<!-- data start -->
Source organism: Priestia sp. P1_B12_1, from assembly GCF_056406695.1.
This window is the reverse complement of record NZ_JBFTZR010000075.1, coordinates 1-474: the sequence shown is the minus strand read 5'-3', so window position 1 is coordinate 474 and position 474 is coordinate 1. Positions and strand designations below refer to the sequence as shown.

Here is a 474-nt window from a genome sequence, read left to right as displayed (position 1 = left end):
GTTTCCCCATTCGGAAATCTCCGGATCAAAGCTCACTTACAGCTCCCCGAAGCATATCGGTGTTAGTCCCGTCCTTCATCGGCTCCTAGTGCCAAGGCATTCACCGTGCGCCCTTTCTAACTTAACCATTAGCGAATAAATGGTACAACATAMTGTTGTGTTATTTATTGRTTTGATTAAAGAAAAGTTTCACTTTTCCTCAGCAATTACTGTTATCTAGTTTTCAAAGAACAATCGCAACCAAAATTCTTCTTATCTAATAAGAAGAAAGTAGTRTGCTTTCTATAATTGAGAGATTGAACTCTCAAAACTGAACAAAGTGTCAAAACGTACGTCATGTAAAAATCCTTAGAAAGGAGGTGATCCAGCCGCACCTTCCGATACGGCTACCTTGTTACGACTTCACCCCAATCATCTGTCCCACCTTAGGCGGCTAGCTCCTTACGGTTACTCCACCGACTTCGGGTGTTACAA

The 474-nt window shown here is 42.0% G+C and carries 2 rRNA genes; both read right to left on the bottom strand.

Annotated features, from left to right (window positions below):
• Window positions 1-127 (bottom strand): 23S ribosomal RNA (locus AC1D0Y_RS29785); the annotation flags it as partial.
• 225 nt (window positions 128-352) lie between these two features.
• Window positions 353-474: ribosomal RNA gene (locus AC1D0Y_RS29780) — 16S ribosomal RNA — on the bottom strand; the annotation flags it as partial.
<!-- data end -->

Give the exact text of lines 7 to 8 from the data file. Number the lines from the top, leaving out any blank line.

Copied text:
• Window positions 1-127 (bottom strand): 23S ribosomal RNA (locus AC1D0Y_RS29785); the annotation flags it as partial.
• 225 nt (window positions 128-352) lie between these two features.